The Business Side
Becoming a true comfort provider involves some up-front costs. The test equipment will cost about $7,500 per truck.
Then there's the training. Simply buying the testing equipment and having it at your company isn't going to make it work. Whole house training can seem expensive, but you have to look at the big picture of the benefits it brings to your company and amortize it over several years.
Finally, keep in mind that when your technicians are trained and start testing, you're going to find they'll be spending more time at each house, which will force you to do fewer bids.
While this all sounds like it won't add up to a positive, over time the business opportunities far outweigh the up-front costs.
Involve homeowners in your testing. Let them know that you're committed to making their system work properly, and to really making them comfortable.
If you perform the tests, involve the homeowners, accurately predict what corrections (to the house, the system, or both) are going to cost, and what the results will be, you'll close more sales. This keeps you out of low price battles. You're saving the homeowner money because you're installing correctly sized systems.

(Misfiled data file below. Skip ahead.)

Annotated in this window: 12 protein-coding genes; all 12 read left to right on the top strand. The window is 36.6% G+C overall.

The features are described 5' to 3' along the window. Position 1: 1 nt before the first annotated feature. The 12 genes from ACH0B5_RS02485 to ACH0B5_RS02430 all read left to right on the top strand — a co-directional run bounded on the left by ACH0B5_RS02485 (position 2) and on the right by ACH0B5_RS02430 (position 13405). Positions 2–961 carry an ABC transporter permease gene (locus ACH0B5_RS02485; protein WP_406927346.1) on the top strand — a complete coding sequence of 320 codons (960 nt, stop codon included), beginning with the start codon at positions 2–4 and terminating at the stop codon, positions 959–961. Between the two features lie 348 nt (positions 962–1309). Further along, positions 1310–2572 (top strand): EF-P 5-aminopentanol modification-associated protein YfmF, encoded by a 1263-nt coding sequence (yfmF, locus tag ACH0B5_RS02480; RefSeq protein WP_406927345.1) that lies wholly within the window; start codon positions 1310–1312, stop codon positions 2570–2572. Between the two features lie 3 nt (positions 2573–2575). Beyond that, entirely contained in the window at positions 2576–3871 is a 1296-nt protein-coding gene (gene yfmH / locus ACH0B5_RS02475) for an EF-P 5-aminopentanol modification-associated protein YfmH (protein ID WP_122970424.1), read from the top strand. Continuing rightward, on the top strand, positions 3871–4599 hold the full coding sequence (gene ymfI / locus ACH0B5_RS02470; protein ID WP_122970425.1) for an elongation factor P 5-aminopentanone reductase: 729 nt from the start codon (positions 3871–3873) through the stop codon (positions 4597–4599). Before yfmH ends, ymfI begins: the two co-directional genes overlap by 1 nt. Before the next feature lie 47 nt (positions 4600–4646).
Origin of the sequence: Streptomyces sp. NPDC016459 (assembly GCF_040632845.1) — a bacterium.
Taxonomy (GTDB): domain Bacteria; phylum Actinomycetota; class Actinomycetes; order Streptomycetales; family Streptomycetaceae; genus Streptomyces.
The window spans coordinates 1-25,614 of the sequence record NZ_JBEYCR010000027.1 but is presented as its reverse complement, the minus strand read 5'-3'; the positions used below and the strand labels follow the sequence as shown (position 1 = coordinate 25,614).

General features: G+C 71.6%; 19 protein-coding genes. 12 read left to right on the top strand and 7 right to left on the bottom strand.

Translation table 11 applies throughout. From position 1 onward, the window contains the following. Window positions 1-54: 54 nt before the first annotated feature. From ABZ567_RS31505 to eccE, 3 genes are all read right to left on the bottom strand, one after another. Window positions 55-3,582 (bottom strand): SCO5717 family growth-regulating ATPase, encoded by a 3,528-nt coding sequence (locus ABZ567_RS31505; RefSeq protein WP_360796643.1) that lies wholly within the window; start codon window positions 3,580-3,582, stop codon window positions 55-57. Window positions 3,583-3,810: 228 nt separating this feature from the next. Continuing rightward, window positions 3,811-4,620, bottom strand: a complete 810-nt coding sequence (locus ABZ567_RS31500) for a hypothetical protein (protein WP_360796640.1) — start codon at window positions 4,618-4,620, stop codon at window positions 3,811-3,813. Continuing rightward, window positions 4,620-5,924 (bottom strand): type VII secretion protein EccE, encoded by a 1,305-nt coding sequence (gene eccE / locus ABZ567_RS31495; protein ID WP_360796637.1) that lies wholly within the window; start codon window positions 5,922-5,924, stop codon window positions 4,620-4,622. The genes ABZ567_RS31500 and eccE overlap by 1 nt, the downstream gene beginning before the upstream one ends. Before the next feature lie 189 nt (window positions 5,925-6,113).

Also test afterwards, to illustrate to the customer what you've done. This is the testimonial. The proof of how you're different, and how you improved their system, their house, and, most importantly, their comfort.
It's all about differentiation. You'll find more opportunities for work at more homes than your competitors who just sell boxes. If you're selling the same box, the price is going to be the same. But if you're providing more services to the customer, you can bid higher because you're delivering more. Look beyond the box and do whatever is necessary to ensure that your customers are comfortable.
When you understand what's going on with both the system and the house you've taken a huge step in front of your competitors. That's a business opportunity you can't afford to pass up.
Bruce Manclark is co-owner of Delta-T, an energy services company in Harrisburg, OR. He can be reached at 541/517-5779. Frank Spevak is marketing and sales manager at The Energy Conservatory, Minneapolis, MN. He can be reached at 612/827-1117.